• </h2>
  •  
  • <style type="text/css">
  •  
  • div.viewport-b {
  • padding: 0px 0px 0px 0px ;
  • }
  •  
  • /*
  • Here, we're moving the position-anchoring off of the overflow container and
  • onto a content wrapper (contained within the overflow area). This allows the
  • absolutely positioned elements to anchor to the bounding box of the content,
  • not the viewport.
  • */
  • div.viewport-wrapper {
  • padding: 5px 15px 5px 15px ;
  • position: relative ;
  • }
  •  
  • </style>
  •  
  • <div class="viewport viewport-b">
  • <!--
  • By wrapping the content in a non-overflow container, we create an anchoring
  • box that is sized to the content, not to the viewport.
  • -->
  • <div class="viewport-wrapper">
  •  
  • <span class="box tl">Top Left</span>
  • <span class="box tr">Top Right</span>
  • <span class="box bl">Bottom Left</span>
  • <span class="box br">Bottom Right</span>
  •  
  • <p>Yay, content!</p><p>Yay, content!</p><p>Yay, content!</p><p>Yay, content!</p>
  • <p>Yay, content!</p><p>Yay, content!</p><p>Yay, content!</p><p>Yay, content!</p>
  • <p>Yay, content!</p><p>Yay, content!</p><p>Yay, content!</p><p>Yay, content!</p>
  • <p>Yay, content!</p><p>Yay, content!</p><p>Yay, content!</p><p>Yay, content!</p>
  •  
  • </div>
  • </div>
  •  
  • </body>
  • </html>

As you can see, the main difference between the two approach lies in where the "position: relative" style is applied. In the first approach, the relative position is applied to the "overflow" container; and, in the second approach, it's being applied to the content wrapper. Now, when we run this code, we get the following output:


 
 
 

 
 Using absolute position inside an overflow container.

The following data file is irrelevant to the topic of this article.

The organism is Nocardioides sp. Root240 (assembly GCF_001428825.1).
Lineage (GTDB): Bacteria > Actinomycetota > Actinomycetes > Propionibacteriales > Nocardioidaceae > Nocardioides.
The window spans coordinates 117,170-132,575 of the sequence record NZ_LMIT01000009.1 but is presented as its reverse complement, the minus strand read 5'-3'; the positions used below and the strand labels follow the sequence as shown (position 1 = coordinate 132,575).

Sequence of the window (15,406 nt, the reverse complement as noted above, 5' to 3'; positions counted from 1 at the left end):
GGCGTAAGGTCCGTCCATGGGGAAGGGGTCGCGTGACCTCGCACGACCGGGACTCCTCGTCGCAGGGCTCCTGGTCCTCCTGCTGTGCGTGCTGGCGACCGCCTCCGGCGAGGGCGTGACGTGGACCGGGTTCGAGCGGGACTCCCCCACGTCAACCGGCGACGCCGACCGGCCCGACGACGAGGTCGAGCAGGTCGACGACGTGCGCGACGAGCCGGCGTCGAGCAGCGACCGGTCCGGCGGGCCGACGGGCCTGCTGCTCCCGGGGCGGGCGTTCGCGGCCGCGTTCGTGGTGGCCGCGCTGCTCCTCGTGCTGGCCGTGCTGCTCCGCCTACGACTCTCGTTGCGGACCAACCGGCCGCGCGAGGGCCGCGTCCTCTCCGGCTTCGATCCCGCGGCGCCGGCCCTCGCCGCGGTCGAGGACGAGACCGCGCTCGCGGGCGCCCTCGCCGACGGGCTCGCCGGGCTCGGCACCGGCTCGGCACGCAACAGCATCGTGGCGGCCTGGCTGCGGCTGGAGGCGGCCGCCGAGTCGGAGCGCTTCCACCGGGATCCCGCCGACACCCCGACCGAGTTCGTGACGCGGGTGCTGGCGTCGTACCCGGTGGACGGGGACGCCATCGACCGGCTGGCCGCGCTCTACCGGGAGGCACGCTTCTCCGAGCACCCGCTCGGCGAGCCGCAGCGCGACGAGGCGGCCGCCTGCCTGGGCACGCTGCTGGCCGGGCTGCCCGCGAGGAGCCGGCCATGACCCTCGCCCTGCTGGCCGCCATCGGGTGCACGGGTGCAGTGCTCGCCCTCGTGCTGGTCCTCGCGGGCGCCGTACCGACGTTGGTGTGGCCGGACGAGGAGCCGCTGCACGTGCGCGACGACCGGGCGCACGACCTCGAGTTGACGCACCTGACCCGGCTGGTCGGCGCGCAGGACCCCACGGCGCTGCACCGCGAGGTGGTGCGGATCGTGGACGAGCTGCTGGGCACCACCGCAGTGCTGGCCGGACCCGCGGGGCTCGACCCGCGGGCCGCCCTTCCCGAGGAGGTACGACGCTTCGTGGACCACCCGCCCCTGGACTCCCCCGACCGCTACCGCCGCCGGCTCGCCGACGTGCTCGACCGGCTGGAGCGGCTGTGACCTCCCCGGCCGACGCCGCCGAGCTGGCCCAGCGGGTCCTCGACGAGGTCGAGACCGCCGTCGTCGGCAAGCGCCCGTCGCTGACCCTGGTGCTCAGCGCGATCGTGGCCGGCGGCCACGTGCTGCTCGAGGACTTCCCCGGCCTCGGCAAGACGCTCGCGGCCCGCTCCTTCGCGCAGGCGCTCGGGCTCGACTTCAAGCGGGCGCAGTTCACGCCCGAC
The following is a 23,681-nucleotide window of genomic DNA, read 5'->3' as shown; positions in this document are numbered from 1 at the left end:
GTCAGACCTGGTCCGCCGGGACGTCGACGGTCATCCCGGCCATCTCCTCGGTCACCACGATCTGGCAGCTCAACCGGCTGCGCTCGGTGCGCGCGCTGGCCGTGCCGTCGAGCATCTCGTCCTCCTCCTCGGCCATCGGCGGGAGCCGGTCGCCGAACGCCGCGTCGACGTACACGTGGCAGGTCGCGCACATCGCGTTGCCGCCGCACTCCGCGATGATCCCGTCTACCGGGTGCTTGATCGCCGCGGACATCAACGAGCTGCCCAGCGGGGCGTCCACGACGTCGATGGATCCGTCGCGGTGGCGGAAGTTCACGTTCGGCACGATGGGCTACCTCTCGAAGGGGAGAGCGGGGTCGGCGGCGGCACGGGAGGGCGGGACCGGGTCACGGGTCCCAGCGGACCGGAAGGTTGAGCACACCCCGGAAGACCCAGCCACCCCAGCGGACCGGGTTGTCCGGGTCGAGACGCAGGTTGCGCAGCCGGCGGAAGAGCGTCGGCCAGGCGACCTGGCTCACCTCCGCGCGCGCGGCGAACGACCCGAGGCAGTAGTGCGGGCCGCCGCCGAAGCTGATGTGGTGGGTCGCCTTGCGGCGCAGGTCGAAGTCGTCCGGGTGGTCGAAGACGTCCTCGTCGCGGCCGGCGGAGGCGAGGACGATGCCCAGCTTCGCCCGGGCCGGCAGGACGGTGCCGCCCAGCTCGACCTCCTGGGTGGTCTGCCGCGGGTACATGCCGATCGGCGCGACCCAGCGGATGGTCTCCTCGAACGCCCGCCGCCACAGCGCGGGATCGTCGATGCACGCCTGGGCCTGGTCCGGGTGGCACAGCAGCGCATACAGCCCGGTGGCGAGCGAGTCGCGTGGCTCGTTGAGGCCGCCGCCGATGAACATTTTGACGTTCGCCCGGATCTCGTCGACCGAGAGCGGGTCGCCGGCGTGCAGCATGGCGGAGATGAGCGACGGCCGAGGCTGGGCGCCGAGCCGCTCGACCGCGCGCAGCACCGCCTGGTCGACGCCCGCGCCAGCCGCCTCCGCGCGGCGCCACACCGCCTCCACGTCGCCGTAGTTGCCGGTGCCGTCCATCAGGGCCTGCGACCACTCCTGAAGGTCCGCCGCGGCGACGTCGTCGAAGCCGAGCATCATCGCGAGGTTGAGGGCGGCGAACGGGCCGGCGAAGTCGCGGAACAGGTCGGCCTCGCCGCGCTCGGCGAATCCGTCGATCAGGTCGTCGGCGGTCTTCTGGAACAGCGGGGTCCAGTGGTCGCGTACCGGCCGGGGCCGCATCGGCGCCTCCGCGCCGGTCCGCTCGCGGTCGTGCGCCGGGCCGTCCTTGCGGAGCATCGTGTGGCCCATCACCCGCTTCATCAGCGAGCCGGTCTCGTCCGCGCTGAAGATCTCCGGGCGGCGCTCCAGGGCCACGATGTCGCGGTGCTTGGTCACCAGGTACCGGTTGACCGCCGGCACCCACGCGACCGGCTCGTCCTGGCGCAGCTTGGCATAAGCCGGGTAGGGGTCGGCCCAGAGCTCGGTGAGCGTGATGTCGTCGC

As you can see, in the first approach, the four corner boxes are positioned relative to the overflow viewport. And, in the second approach, the four corner boxes are positioned relative to the inner content wrapper, which creates a more "intuitive" bounding box for the content.

ASIDE: If you try the demo, you'll see that in the first approach the absolutely-positioned corner boxes scroll with the content. If you want the boxes to remain fixed in the corners, things get more complicated; especially in a context that may or may not present a scrollbar. When possible, you should avoid a user experience (UX) in which fixed elements overlap with scrollable content. Aside from nav-bars, it's a difficult experience to get right.

Looking back at this now, it seemed silly that this approach didn't occur to me immediately. But, at least I know now that I'll never forget it again.



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Reader Comments

It's not that hard to create a more fixed position like experience but you will need to change your html.

Use the html and css from your second example except move the <span.box> elements out of the <div.viewport-wrapper> element so that they are direct children of the <div.viewport-b> element. Also, move position:relative; to the <div.viewport-b> element.

If you can't move them for whatever reason, using js to move them for you is probably the simplest solution. Otherwise you would have to do things like detect scroll and update a"top" value on the fly which is way more prone to bugs and poor performance.

Reply to this Comment

@Daniel,